A new study pits mosquitos against graphene.
Mosquito bites can be itchy and unpleasant, but that is only the thin end of their deadly wedge.
In fact, according to the World Health Organization (WHO), mosquitos are some of the deadliest animals on earth; malaria alone caused 438,000 deaths in 2015.
Although certain products can minimize the risk of a mosquito bite, the authors of the recent study explain that these chemical agents "can have environmental or human health side effects."
Finding safer, more effective ways of preventing mosquitos from biting is therefore vital.
Graphene and mosquitos
Graphene is a single layer of carbon atoms. It boasts a range of impressive properties that have made it interesting to many scientists. For example, it is stronger than steel, conducts heat and electricity incredibly efficiently, and is invisible to the naked eye.
A recent paper in the journal PNAS has investigated if graphene might help in the war against mosquitos.
According to its authors, some scientists are already investigating ways of using graphene for a "variety of wearable technologies to provide advanced functions that include sensing; temperature regulation; chemical, mechanical, or radiative protection; or energy storage."
Mosquitos can bite through light fabric clothes; the researchers wondered if a coating of graphene might prevent this.
To investigate, human participants put their arm into a box filled with mosquitos with only a small patch of skin exposed. In some trials, the researchers left the skin uncovered, while in others, they covered the skin with cheesecloth. Cheesecloth is a thin, loose weave fabric.
In other trials, they put graphene directly on the skin, which they then covered with cheesecloth.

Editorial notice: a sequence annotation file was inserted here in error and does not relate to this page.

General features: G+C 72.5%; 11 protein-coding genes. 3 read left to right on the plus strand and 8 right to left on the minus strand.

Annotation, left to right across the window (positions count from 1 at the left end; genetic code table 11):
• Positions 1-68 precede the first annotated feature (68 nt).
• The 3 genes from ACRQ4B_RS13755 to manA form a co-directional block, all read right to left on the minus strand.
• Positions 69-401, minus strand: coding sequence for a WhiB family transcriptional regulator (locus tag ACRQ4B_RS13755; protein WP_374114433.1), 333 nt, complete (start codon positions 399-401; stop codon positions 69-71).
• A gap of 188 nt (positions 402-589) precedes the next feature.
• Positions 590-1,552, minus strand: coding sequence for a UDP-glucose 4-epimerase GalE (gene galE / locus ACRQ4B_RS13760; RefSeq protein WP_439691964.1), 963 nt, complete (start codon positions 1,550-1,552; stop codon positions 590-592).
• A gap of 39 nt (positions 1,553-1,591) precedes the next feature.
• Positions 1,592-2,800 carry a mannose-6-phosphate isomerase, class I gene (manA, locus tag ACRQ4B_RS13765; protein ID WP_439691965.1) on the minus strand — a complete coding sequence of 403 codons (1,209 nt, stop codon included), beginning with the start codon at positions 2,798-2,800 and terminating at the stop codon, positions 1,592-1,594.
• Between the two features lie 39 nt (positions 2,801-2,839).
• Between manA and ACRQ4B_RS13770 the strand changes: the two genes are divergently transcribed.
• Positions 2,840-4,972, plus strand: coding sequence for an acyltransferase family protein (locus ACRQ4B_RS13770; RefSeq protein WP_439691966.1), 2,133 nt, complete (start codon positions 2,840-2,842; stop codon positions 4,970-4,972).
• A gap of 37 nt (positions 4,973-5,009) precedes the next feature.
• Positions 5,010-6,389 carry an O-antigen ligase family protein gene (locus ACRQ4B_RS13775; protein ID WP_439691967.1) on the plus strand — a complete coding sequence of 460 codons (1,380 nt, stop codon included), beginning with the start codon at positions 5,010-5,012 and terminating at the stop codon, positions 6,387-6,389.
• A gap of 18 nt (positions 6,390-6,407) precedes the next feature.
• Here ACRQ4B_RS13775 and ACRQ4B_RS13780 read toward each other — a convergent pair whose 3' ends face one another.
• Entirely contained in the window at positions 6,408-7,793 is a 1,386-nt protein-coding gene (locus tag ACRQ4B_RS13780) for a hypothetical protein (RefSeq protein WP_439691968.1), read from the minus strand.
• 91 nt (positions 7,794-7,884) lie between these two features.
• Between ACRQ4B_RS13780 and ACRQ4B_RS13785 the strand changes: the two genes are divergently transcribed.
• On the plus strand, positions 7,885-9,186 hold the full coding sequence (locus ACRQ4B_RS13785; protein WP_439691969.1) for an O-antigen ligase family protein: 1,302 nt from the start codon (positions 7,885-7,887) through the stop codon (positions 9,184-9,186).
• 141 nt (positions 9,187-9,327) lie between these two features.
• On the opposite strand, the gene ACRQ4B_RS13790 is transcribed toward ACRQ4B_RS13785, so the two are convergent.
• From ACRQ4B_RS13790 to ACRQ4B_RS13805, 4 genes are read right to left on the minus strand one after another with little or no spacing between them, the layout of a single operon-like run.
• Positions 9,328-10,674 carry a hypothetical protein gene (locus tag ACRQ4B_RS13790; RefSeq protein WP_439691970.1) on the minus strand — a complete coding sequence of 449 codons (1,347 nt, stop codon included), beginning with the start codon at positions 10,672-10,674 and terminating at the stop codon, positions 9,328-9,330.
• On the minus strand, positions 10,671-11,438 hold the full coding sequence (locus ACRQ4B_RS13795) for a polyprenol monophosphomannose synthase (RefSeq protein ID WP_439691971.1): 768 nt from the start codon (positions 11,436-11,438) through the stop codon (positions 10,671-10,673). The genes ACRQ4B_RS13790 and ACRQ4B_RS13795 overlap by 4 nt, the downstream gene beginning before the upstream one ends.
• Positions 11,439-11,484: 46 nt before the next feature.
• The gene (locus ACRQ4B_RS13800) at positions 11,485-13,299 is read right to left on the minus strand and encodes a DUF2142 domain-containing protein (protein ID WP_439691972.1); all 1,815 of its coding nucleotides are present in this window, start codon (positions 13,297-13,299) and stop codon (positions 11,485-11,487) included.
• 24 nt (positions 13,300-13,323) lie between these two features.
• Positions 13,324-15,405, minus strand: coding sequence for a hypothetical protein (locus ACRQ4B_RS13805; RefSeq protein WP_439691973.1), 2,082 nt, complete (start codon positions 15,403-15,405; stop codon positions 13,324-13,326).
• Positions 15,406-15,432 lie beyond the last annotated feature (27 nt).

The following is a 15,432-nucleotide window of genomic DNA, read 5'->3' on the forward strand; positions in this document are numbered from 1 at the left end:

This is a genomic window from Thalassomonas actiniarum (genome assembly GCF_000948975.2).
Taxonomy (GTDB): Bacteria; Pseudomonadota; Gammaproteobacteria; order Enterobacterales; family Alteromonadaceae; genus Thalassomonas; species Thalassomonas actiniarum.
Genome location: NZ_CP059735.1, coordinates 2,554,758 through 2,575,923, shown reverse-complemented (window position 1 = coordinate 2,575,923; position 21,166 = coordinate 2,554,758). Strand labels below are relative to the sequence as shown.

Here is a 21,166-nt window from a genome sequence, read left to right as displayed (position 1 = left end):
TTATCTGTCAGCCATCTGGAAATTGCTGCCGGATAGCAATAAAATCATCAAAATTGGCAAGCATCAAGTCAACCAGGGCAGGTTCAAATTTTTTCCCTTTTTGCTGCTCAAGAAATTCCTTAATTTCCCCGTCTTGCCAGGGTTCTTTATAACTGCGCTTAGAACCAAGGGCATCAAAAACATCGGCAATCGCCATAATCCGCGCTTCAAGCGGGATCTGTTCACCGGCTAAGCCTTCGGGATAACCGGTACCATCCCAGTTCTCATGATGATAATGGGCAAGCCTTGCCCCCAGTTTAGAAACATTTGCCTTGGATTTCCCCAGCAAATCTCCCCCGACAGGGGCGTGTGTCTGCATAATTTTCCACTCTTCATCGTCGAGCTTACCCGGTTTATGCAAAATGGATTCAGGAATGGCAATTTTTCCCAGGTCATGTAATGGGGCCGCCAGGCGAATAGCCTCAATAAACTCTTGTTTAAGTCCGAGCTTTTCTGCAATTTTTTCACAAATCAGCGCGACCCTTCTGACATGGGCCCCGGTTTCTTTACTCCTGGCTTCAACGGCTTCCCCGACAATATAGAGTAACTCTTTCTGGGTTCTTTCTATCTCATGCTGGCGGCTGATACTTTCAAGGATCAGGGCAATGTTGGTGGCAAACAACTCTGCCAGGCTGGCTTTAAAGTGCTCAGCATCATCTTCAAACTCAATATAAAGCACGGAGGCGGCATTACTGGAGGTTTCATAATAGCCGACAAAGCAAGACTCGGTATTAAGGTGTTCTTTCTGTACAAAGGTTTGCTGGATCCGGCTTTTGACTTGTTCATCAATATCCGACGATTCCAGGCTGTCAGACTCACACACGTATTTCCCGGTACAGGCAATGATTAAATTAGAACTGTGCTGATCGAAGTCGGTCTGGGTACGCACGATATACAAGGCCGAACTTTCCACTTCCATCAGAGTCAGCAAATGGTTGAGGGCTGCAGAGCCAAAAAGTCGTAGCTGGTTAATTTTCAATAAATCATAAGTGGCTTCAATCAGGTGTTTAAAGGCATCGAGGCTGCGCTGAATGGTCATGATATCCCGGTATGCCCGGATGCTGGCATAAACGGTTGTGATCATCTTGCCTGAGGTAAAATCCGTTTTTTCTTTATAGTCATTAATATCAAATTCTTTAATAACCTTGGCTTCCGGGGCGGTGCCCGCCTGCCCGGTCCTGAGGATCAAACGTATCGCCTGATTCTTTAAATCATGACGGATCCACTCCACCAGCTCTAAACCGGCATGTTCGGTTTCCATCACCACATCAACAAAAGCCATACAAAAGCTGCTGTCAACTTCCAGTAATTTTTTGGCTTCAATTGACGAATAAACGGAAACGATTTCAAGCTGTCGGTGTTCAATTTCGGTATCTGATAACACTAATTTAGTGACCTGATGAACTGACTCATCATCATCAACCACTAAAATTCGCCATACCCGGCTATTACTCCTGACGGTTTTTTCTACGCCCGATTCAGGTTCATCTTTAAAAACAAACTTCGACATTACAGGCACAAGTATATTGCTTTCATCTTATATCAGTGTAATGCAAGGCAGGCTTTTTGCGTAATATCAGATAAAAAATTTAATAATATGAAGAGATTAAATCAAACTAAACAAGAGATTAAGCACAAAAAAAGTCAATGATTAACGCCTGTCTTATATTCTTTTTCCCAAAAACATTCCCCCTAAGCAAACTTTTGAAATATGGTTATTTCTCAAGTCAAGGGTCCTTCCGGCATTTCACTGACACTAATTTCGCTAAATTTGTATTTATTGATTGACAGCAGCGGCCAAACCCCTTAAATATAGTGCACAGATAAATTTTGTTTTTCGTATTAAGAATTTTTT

When the skin remained uncovered or covered with only cheesecloth, mosquitos bit between five and 20 times during the 5-minute trials. However, when they added graphene into the mix, the mosquitos did not bite.
More than a shield
Although the graphene mechanically prevented the mosquitos from penetrating the fabric, when the scientists watched video footage of the trials, they noticed that something else was going on.
The insects landed on the patch of skin less often when graphene was involved, and when they did land, they spent less time on the skin. Also, the insects did not appear to make any attempt to bite the participant.
"We set out imagining that graphene film would act as a mechanical barrier, but after observing the mosquitos' behavior, we began to suspect they were not interested in biting."
Study author Robert Hurt, Ph.D.
It appears that somehow, graphene disguises the skin and, perhaps literally, throws the creatures off the scent.
However, when the team moistened the graphene layer with either water or human sweat, it no longer prevented the mosquitos from detecting the patch of skin. It still offered protection from bites, but in some trials, the mosquitos were able to penetrate the barrier — albeit less often.
These findings are preliminary, and scientists will need to carry out much more work before people can use graphene to prevent mosquito bites.
The most critical issue is the high price of graphene, which would make it unobtainable for use by the general public.
However, if researchers can understand exactly how graphene confuses mosquitos, they may be able to design a more cost effective method that uses a similar tactic.
Mosquitos find their hosts using a range of cues, including olfaction, heat detection, and vision. Researchers will need to narrow down the pivotal factors.
Graphene is impermeable to even small molecules, so it seems likely that this capability is key. Perhaps it prevents mosquitos from detecting organic compounds or bacterial products emanating from the microbes living on the skin.
Another issue that the scientists will need to address is that the graphene became less effective when wet. Any technology that builds on these findings will need to be more resilient to moisture.
This was the first study to explore graphene's ability to protect against mosquito bites. As the authors write, "The results can guide development of graphene protective technologies on skin or within smart fabrics."